Father's Day Holds An Extra Special Meaning for Former Jefferson City Athlete
JEFFERSON CITY - Some take the long road to reach their dreams. For Sylvester Williams, it was a road full of obstacles.
Today marks his first Father's Day as an NFL rookie.
"The biggest thing for me growing up was...I wanted to be something great. I didn't know what it was, but I wanted to be something great," said Williams Jr.
Williams grew up with three older sisters and a younger brother under the supervision of his father, Sylvester Williams Sr. and his aunt, Clarinda Hutson. Williams' mother Melanie Carter found herself in and out of drug rehab for most of his childhood.
"Back then, we was both on drugs...So she decided that she wanted to go a different way. And I took the kids," said Williams Sr.
Williams moved from St. Louis to Jefferson City just in time to start high school. Sylvester Sr. checked into rehab, and things were looking up, at least until his sophomore year at Jefferson City High School. Williams Jr. was expelled for missing too many classes.
"When they kicked me out of school my sophomore year, the principal told me to my face 'I think it's best for you to go and get your GED,'" said the younger Williams.
"I said, 'What you going to do?' he said, 'Daddy I'm going to finish school.' I said, 'So what you going to do?' I've been telling you about the football. Just try!" said Williams Sr.
Williams Jr. made a change. He got back into the classroom, and decided to listen to his father by giving football a try. Taking the football field in high school was one of the first steps Sylvester Williams Jr. took into turning his life around. He started off playing in front of just a few thousand people at Adkins Stadium. Little did he know, he would have the chance to play in front of more than 70,000 fans.
Williams played only one year of varsity football for the Jefferson City Jays in the fall of 2007, and his high school career was anything but spectacular. Chad Masters was the defensive line coach for Jefferson City that year.
"He was just real raw," said Masters. "I mean everything was just raw. He never played before. He comes out and he's bigger than most of the people who are on the field at the time. And he had that, like I said, that base athleticism to him that was just there. But he didn't know what to do with it at that point."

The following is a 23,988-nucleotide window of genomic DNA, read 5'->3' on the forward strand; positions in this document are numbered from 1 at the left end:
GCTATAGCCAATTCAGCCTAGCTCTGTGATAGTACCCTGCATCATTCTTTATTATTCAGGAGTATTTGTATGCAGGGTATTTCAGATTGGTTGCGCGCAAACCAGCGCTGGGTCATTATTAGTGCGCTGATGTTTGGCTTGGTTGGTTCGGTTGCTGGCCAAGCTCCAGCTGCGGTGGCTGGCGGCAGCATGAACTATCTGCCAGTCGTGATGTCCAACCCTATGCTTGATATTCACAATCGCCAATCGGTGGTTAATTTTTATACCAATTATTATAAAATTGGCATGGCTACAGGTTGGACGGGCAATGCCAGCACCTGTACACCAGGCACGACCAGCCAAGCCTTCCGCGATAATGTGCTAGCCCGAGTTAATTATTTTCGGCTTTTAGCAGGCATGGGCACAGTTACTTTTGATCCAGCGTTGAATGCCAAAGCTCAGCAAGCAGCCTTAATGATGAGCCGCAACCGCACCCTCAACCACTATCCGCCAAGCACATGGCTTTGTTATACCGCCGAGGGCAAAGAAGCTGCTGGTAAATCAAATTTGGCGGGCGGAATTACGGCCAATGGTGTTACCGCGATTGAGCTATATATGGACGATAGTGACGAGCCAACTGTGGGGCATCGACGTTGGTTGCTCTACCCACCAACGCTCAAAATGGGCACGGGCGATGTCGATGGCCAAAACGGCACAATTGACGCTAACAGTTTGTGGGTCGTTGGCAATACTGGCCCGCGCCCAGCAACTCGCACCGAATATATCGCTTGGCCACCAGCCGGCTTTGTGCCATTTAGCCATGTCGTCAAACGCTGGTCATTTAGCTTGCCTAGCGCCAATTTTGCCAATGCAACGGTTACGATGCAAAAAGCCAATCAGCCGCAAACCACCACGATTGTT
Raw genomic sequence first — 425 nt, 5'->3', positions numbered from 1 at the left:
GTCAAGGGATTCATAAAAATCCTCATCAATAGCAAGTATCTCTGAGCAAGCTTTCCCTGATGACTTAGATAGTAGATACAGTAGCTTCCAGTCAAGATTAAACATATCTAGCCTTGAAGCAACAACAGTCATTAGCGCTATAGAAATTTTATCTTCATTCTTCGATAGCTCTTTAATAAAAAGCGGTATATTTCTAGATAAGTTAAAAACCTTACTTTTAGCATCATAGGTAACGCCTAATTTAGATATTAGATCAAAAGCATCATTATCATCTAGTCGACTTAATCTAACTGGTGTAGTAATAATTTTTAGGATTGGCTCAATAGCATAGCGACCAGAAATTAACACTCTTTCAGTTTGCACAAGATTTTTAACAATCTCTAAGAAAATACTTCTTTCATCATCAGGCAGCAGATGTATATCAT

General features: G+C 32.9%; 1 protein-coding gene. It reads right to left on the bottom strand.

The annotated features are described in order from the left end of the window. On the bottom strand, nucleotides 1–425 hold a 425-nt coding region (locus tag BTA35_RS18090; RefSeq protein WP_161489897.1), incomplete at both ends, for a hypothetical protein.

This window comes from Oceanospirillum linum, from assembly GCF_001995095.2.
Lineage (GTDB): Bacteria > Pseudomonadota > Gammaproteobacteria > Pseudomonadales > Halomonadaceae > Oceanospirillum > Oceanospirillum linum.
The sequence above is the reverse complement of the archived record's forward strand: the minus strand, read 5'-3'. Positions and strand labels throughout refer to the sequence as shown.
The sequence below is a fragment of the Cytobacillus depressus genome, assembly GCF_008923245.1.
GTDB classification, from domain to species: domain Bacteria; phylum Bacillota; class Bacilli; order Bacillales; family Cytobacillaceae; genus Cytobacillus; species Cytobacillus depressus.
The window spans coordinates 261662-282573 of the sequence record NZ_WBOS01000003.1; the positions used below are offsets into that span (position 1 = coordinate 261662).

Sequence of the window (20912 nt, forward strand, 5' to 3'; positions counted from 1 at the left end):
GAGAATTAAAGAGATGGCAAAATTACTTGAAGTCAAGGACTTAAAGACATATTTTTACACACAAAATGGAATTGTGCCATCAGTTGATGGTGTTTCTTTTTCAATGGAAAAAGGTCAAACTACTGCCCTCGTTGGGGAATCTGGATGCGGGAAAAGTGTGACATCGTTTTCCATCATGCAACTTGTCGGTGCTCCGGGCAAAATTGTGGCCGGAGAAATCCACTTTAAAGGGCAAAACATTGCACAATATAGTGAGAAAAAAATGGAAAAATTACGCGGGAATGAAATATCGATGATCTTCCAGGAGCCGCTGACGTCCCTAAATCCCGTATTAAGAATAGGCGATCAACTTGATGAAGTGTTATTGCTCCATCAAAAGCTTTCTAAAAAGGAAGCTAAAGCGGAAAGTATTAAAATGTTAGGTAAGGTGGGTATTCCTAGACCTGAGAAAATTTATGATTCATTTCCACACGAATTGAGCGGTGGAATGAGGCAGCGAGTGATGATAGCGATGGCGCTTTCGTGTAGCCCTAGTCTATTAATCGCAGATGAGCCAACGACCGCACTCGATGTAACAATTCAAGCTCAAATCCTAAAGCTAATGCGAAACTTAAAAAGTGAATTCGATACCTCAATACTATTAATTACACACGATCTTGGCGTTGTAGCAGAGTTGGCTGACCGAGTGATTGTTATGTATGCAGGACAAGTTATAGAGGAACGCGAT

Williams earned a starting spot for only one game in high school, on September 21st, 2007, when Jefferson City went up against the Rockhurst Hawklets. The Jays' defense gave up 55 points that night.
Williams graduated high school and followed in his father's footsteps. He got a job at Modine Manufacturing working nights, making car radiator parts for $400 a week.
"I had nothing but eight hours to think. Eight hours to think about where my life was going. As I think about it, I didn't see my life going anywhere. So I knew I had to get up out of there some way," said the younger Williams.
Williams then decided to give football another try. He walked onto the team at Coffeyville Community College in Kansas. In 2010, he had 52 tackles, two sacks and five blocked kicks. Williams then earned a scholarship to the University of North Carolina. Two years later, he was named First-Team All ACC. And then, in the 2013 NFL Draft, the Denver Broncos selected Williams in the first round with the 28th overall pick in the draft. He accomplished all this under the direction of a father who loves the game, but not as much as he loves his children.
"Most fathers usually run out on their kids or choose not to raise their kids. But my father actually fought to raise us. He fought to keep us in his life. He did everything he could to help raise us and make us have a good life," said Williams Jr.
When asked how he felt when his son's name was called on draft night, Williams Sr. replied, "That's my name. He just took that road. What I couldn't get, he got it for me."
William's took the long road to reach his dream. And now the finish line is in sight.